By Syd Bolton & Catriona Jarvis, Co-Conveners, the Last Rights Project

Migrants’ and refugees’ lives have become increasingly devalued through a political rhetoric and practices in ‘developed’ countries that classifies them as an unwanted problem – a threat to their economy, resources, cultural coherence and even security rather than acknowledging the positive and varied contributions they make to the societies they arrive in. Where no legal access to escape persecution and violence or seek a way out of poverty exist, an alternative and deeply risky travel network for the unwanted now spans the globe. In the seas separating Europe, Africa and Asia, and land borders between Central America and the USA, on the oceans between Myanmar and Bangladesh, Australia and East Asia, in the high security border zones of Calais and Melilla, and many other places, death is the common currency of migration when the direction is from countries with less resources to countries with more. Freight trains, unseaworthy vessels, container trucks, perilous walks through hostile terrains are now the standard forms of transport for so many. Whether refugee or migrant the journey, the risks and resulting deaths are the same.

On 10th and 11th May 2018 experts and activists from across the world met on the island of Lesvos to call upon States to comply with a ground-breaking new Declaration of international standards to be applied when dealing with the tragic deaths of migrants known as the Mytilini Declaration.

The Last Rights Project proposed the Declaration in response to the many avoidable deaths resulting from failure by states and their agencies to provide safe passage; humanitarian corridors; routes out of major conflicts and persecutory regimes and the absence of accessible, fair visa schemes and legal routes for economic migration, for millions of people seeking to provide better lives for their families.

Tens of thousands of people have gone missing and died on dangerous journeys by land and sea, across some of the harshest environments and subject to exploitation by those seeking to profit from their misery. Many are never found, most deaths are never investigated, families are left without any means to find out what happened, without any means of mourning and laying to rest their loved ones and no access to reliable justice systems to hold accountable those who may have caused or contributed to those deaths. The Mytilini Declaration begins to address some of the myriad injustices and indignities that families experience in times of their greatest distress and vulnerability.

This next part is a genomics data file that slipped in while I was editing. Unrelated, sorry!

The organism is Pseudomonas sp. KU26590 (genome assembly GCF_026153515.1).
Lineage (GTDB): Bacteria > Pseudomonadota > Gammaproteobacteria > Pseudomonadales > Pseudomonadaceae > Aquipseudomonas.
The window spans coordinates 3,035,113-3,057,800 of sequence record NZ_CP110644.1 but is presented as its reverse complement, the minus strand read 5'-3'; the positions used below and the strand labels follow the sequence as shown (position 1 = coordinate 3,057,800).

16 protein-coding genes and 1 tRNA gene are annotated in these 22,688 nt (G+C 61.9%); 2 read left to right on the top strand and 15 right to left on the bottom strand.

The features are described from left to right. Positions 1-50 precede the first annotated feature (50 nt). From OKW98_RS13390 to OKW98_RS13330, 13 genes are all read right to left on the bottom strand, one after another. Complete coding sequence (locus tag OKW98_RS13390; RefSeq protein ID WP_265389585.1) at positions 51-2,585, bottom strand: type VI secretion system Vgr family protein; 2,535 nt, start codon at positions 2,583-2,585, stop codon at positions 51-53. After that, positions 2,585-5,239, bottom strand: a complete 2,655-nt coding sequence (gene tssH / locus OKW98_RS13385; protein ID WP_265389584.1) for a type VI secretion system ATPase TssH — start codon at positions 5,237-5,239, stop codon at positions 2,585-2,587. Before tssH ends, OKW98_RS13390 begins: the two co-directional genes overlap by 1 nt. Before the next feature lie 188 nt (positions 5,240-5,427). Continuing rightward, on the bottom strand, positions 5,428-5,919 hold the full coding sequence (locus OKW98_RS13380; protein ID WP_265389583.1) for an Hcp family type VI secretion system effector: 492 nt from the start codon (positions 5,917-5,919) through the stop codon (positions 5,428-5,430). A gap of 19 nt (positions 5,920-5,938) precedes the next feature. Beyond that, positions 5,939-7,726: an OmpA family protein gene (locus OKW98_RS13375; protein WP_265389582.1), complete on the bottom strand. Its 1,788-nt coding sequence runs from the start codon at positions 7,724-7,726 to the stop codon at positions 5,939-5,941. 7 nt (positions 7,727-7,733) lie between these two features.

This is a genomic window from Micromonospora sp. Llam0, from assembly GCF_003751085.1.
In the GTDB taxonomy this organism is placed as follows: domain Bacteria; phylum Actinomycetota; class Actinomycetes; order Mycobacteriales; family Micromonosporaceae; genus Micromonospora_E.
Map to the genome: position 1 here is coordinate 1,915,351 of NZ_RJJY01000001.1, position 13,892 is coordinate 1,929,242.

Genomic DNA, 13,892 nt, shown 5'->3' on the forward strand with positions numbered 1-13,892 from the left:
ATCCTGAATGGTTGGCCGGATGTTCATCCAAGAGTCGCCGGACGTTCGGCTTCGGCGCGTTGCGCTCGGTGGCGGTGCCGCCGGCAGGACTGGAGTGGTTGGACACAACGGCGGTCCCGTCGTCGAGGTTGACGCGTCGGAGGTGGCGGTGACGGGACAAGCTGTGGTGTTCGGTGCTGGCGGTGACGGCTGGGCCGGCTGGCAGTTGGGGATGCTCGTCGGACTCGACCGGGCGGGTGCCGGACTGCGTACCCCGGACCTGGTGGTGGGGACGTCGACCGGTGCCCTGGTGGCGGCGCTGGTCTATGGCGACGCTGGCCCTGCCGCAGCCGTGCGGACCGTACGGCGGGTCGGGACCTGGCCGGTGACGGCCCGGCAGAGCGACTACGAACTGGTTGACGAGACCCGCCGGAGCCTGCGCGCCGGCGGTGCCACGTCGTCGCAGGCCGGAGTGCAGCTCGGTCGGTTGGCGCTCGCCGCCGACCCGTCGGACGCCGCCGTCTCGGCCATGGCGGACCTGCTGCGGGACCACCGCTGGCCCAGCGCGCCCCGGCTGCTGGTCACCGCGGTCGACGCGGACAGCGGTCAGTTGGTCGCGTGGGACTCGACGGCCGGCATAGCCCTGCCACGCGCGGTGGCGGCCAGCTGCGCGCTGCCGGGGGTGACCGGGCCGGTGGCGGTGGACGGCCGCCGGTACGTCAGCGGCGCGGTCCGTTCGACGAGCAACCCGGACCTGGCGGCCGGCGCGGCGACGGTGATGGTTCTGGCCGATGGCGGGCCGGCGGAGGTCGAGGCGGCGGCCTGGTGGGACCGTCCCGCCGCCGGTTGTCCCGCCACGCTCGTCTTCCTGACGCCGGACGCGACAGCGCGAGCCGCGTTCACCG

Exacerbating these injustices is a bureaucratic inadequacy and even indifference to meet the complex challenges facing families seeking their missing loved ones or bereaved families needing to find closure and comfort in the rituals of mourning and burial. Many bereaved families are split across several countries as a result of their migration journeys. Most face language barriers and an absence of assistance to help them navigate the bureaucracy of death, a lack of counselling and a lack of funds to meet the costly demands of resolving issues such as repatriation of their deceased, obtaining visas and accommodation. States’ systems are in the main fragmented and incoherent, with no one authority taking a coordinating role, no one person taking responsibility for the family’s needs, no over-arching system of tracing and matching forensic data.  In many cases, the state authorities are the very people feared by families suspicious that they may be exposed to deportation and harm if they provide information as part of a process of identification.  For too many people there are myriad dangers associated with engaging with the authorities whose help they need. The lack of an independent mechanism for supporting families, confidential management of their personal information and the lack of any meaningful public inquiry system to investigate the cause of death adds injustice to injury. The number of unidentified bodies buried in unmarked graves, where no investigation has taken place is high and undoubtedly made higher because of the lack of trust and confidence felt by families and a lack of consistent and independently monitored procedures. Deaths that are potentially caused by criminality are left un-investigated, marked as accidental, put down as just another migrant death in contrast to the deaths of a state’s ‘own’ civilians.